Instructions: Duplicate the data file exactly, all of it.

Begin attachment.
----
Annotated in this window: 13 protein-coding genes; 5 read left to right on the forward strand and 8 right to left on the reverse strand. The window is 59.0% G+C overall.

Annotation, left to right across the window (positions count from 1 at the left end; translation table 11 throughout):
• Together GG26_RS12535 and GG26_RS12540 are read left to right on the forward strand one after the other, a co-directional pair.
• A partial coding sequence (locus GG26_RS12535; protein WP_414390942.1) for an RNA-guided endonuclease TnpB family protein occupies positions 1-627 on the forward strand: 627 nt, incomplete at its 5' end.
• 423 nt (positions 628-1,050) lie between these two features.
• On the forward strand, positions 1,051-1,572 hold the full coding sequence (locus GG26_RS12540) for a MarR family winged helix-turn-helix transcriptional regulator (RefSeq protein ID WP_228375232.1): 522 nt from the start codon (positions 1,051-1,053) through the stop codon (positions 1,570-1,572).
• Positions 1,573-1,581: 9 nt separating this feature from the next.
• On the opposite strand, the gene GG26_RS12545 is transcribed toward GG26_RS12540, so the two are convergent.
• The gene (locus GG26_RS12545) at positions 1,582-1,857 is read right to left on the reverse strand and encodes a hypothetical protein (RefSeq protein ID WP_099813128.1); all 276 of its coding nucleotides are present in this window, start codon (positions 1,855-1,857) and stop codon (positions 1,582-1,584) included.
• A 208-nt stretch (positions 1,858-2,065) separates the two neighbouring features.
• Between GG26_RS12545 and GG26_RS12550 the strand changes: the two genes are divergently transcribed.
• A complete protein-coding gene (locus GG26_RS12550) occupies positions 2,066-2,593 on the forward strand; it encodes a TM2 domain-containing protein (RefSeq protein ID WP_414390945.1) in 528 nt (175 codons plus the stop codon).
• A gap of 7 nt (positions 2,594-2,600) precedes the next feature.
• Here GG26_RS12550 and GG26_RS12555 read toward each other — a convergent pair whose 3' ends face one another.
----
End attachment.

Annotated in this window: 13 protein-coding genes; 5 read left to right on the forward strand and 8 right to left on the reverse strand. The window is 59.0% G+C overall.

Annotation, left to right across the window (positions count from 1 at the left end; translation table 11 throughout):
• Together GG26_RS12535 and GG26_RS12540 are read left to right on the forward strand one after the other, a co-directional pair.
• A partial coding sequence (locus GG26_RS12535; protein WP_414390942.1) for an RNA-guided endonuclease TnpB family protein occupies positions 1-627 on the forward strand: 627 nt, incomplete at its 5' end.
• 423 nt (positions 628-1,050) lie between these two features.
• On the forward strand, positions 1,051-1,572 hold the full coding sequence (locus GG26_RS12540) for a MarR family winged helix-turn-helix transcriptional regulator (RefSeq protein ID WP_228375232.1): 522 nt from the start codon (positions 1,051-1,053) through the stop codon (positions 1,570-1,572).
• Positions 1,573-1,581: 9 nt separating this feature from the next.
• On the opposite strand, the gene GG26_RS12545 is transcribed toward GG26_RS12540, so the two are convergent.
• The gene (locus GG26_RS12545) at positions 1,582-1,857 is read right to left on the reverse strand and encodes a hypothetical protein (RefSeq protein ID WP_099813128.1); all 276 of its coding nucleotides are present in this window, start codon (positions 1,855-1,857) and stop codon (positions 1,582-1,584) included.
• A 208-nt stretch (positions 1,858-2,065) separates the two neighbouring features.
• Between GG26_RS12545 and GG26_RS12550 the strand changes: the two genes are divergently transcribed.
• A complete protein-coding gene (locus GG26_RS12550) occupies positions 2,066-2,593 on the forward strand; it encodes a TM2 domain-containing protein (RefSeq protein ID WP_414390945.1) in 528 nt (175 codons plus the stop codon).
• A gap of 7 nt (positions 2,594-2,600) precedes the next feature.
• Here GG26_RS12550 and GG26_RS12555 read toward each other — a convergent pair whose 3' ends face one another.